Facebook “Poke” Dies, Raising Another “Pointed” Question
After what might possibly be Facebook’s shortest-lived app, the infamous Facebook “poke joke” died a silent death on Friday, May 9—sans headstone, eulogy or even so much as commemorative post.
And rightly so, you’ll agree, after a quick peek at the facts.
As legend has it, Zuckerburg developed the new Facebook Poke app (not to be confused with the original poke feature) in less than two weeks. This “new” version touted the ability to grace your friends with videos and photos that self-destructed after 10 seconds (yes, you got it. A direct Snapchat clone.) After its premiere in late 2012, Facebook’s iOS poke app zipped around the market for a whoppin’ 16 months before fizzling into the social media graveyard (accompanied by loud Zuckerburg family drama).
Except not. Originally, the 2004 inaugural Facebook poke started as a little digital tug on the sleeve: “Don’t forget about me.” “I’m here…and thinking about you.” “NO, REALLY. MESSAGE ME ALREADY.”
And for the last half-decade, social media apps have followed suit, morphing into one big sleeve-yanking trick after another to garner the attention of our family, friends and followers. Snapchat, the obvious rival for the Facebook poke, appeals to our miniscule attention spans while Instagram satisfies our unspoken yen for endless visual stimulation.
But recently, social media has done an about-face. Rather than eliciting attention, we’re desperately trying to silence the noise.
Shut up? There’s a button for that.
Twitter, for instance, just introduced a new button that enables you to “mute” chatty followers from your feed. Zap. Instant silence. Another app, “Shut Up! The Red Button” available on Google Play, allows you to tell a nearby friend to pipe down with the tap of a button. Enjoy a similar, albeit slightly more jarring, experience with Smosh’s “iShutUp” that yells “shut up” in response to any nearby noises.
We’re dying for ways to unplug with apps like Freedom or Anti-Social that impose timed internet blackouts on your laptop. And just think: after decades of inventing ways to burn the midnight oil, we’ve now created systems like SleepStation to force us to quiet our minds and nod off.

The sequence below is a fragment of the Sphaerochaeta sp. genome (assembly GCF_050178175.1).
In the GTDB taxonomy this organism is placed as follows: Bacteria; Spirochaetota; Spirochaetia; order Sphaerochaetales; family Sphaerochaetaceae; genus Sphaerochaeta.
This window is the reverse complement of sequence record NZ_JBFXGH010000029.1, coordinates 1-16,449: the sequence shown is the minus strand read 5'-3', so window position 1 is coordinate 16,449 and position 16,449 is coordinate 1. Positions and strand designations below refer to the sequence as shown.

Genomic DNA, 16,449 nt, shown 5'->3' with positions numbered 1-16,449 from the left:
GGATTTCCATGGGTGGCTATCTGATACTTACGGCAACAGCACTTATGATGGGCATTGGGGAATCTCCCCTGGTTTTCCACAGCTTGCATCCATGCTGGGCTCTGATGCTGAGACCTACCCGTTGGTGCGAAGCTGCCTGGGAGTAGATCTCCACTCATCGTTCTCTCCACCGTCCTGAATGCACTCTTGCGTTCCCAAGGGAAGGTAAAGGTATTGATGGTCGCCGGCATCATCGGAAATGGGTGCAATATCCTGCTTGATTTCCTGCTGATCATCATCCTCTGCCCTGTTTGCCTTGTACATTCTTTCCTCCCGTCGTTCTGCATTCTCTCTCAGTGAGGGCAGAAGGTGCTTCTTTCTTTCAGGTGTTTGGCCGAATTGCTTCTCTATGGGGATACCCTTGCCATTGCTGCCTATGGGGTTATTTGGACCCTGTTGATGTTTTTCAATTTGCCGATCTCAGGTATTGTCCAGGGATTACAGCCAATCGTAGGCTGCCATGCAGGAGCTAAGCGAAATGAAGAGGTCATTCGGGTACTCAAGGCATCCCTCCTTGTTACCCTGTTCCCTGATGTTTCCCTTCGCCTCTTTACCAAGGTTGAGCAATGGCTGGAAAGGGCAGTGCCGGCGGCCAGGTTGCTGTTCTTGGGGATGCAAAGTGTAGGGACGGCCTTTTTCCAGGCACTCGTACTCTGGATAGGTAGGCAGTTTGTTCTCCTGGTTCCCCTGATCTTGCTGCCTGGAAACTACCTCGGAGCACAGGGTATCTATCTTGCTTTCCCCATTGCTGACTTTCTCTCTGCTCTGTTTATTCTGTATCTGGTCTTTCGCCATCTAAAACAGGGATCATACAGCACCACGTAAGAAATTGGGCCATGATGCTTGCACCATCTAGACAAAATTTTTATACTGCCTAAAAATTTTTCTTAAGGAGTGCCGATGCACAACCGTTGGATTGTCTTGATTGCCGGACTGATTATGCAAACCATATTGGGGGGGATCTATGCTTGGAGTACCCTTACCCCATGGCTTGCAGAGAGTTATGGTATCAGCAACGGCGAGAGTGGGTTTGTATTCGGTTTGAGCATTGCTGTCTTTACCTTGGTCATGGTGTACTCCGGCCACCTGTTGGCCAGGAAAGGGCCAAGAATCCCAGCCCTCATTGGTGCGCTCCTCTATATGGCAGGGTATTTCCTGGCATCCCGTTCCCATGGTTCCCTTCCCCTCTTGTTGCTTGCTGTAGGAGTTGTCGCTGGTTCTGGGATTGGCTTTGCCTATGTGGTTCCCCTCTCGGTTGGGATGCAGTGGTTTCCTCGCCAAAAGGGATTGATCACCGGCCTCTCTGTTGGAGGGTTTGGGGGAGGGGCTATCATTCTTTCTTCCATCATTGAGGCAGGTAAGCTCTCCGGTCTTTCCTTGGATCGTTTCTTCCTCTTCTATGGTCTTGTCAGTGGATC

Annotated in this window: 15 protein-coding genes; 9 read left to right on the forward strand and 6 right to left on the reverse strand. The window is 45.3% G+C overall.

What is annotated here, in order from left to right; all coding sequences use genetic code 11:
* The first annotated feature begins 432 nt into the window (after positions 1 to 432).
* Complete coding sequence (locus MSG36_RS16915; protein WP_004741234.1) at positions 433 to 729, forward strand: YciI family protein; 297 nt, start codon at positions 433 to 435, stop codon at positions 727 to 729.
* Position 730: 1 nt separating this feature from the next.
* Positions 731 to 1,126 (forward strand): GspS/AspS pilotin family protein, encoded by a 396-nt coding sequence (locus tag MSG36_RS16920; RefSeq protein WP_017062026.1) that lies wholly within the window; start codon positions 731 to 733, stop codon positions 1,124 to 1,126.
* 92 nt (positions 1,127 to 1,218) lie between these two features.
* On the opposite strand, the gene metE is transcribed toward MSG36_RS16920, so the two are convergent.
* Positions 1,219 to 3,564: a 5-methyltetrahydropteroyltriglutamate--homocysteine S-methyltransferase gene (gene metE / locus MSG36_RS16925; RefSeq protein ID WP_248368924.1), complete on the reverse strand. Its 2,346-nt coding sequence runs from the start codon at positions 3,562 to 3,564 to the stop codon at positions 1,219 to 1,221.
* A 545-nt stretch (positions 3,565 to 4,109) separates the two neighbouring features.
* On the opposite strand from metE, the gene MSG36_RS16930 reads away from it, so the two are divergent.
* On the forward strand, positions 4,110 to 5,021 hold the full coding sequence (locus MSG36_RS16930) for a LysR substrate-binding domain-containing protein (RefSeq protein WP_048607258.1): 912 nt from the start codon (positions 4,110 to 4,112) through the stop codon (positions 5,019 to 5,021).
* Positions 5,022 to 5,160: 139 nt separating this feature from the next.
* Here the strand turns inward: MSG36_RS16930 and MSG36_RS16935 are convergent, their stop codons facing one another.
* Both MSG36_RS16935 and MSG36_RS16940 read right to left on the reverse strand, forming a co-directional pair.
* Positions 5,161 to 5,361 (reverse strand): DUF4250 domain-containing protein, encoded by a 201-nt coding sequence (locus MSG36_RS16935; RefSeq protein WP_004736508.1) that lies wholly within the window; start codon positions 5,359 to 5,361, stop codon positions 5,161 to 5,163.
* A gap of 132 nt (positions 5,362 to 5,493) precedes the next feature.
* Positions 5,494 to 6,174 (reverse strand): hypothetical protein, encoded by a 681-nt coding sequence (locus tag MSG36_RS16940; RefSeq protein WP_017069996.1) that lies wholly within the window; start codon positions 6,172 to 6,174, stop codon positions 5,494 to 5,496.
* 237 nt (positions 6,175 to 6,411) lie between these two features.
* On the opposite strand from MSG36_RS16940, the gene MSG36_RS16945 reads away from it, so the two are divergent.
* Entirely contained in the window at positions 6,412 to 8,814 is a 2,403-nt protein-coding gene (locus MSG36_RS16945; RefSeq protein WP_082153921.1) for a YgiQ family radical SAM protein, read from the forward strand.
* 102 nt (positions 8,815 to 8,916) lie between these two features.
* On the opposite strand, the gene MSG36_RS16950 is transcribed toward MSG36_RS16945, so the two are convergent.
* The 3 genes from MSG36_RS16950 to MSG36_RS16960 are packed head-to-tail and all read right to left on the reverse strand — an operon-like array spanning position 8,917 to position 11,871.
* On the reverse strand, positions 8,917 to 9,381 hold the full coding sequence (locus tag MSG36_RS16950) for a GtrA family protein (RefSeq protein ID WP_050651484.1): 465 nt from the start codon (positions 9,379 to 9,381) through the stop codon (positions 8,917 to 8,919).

The Newest Craze: Nothing.
We can’t help but crave it: blessed, golden silence.
So the death of the “new” Facebook poke is certainly nothing to mourn. (Did anyone even know it existed?) Rather, the shift is a reminder for us to invest in meaningful communication. Meaningful communication: this self-defined concept bequeaths us with the freedom—the permission—to step back and reevaluate our time.
You may find that tweets truly are the glue in your long-distance friendships. Or your evening Facebook chat and random Snapchat streams actually strengthen the bond among your best girlfriends. That’s all ok. Better than ok.
Tweet it. Mean it.
The medium can be irrelevant; the message is critical. So don’t bother adopting every latest app fad (the Facebook poke being a prime example). Instead, choose whatever Insta-Snap-Book-Tweet-a-gram actually works for you and your friends, and then do it: invest in meaningful messages to those who matter.
And if you’re ever in doubt, I’m pretty sure the post office still manufactures them good ‘ole postage stamps (and Target has quite the collection of chic personal stationery). Just pointing that out.